Just as some basketball players serve as better examples of correct basketball technique than others, some authors serve as better examples of sound writing techniques than others. In other words, defining only excellent works as “literature” and excluding inferior is justified. Studying true literature is crucial for would-be writers because it is much safer to take notes from the well-rounded literary masters than the authors that use flashy-yet-insubstantial gimmicks. Many authors make a mockery of the craft by producing as much feel-good garbage as they can in order to make money. A majority of said commercial writers shamelessly scrape together a few hundred pages of plot-based drivel without regard for description, imagery, character development, symbolism, and/or transcending universal meaning, and call it a book. To them, predictable one-dimensional characters are the rule, and all of their stories must end neatly and happily-ever-after. The sad thing is that the general public eats it up. How else could paperback romance writers make a living? In reading the classics of English and American literature, I am trying my best learn the difference between excellence and fluff. Hopefully, I will be able to not only envision how a story should, in theory, be written, but also be able to elevate my own writing to the status of literature.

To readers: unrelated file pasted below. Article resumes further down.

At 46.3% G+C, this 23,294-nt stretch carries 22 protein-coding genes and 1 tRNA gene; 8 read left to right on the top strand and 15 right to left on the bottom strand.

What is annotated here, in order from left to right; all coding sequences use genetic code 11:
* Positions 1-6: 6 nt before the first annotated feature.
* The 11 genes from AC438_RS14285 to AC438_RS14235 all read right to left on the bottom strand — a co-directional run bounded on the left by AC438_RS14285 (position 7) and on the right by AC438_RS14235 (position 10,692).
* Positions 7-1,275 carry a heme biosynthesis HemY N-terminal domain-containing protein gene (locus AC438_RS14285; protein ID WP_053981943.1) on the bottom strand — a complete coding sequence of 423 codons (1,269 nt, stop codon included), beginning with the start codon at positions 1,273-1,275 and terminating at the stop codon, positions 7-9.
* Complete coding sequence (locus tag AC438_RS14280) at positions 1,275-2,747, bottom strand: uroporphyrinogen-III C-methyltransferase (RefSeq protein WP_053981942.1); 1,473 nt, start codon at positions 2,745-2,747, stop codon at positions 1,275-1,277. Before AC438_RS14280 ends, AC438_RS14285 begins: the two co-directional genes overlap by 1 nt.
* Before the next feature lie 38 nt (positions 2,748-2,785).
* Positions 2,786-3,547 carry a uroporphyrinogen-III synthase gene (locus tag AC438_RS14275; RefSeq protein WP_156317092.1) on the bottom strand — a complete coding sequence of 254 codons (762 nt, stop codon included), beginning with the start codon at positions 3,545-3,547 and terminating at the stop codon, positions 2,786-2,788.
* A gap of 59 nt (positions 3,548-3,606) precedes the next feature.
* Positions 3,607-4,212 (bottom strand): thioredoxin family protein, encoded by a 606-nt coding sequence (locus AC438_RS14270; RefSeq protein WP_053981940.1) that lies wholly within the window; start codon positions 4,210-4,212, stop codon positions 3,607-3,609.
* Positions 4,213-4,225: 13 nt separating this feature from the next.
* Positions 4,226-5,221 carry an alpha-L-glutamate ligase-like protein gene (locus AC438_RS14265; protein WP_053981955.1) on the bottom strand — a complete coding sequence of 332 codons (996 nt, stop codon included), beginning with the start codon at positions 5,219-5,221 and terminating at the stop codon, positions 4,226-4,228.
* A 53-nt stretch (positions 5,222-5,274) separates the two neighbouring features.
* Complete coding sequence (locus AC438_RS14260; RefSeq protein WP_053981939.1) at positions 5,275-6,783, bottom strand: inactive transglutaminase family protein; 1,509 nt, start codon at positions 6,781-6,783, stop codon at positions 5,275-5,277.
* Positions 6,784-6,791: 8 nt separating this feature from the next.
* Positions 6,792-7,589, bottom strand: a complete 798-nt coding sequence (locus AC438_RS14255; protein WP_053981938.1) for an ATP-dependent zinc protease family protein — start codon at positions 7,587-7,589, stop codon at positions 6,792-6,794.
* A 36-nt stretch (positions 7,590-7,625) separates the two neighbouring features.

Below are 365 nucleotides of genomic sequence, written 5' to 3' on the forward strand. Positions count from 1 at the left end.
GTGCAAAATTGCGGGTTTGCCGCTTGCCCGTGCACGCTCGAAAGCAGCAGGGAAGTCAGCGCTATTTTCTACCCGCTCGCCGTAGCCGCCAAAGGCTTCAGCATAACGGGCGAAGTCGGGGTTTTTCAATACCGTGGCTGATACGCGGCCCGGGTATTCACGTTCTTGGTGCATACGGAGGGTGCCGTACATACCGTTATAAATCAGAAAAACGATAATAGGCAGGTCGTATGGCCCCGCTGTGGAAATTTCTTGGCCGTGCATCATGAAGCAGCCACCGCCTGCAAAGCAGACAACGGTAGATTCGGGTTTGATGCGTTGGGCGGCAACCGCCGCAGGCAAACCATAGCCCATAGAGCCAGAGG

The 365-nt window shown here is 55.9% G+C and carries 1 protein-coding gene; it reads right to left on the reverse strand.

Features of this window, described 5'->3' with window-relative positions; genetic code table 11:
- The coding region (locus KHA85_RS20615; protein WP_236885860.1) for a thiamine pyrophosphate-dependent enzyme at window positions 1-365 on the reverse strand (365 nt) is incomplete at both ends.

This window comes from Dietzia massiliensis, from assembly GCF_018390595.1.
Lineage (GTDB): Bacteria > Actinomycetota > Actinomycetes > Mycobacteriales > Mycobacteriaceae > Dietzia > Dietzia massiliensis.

Furthermore, the study of literature is important because the written word is arguably the most effective method of spreading ideas. Although there are ideas expressed in movies, television shows, and radio broadcasts, people do not often use these media sources for anything besides their entertainment value. In addition, the lessons learned from those three media sources are harder to access and remember. On the radio, as soon as the words have left the broadcaster’s mouth, they vanish into nothingness. There are no images by which to remember a radio show because one can only listen to it and not see it. At least in movies and TV, audiences can hear and see what is happening. On TV, however, unless you recorded the program or subscribe to TiVo, the words are gone as soon as someone on TV speaks them, and audiences will not be able to see or hear it unless the network shows a re-run or puts out a Season DVD. Movies are slightly better than television because a viewer can rewind and watch any scene again at any time. Yet with literature, one does not need to take the effort to find their remote and rewind at all. All a reader must do to access the information again is to look at the page in front of them and re-read. The words in a book are printed on its pages forever; no one will ever have to worry about any cassettes or discs becoming too scratched and damaged to read.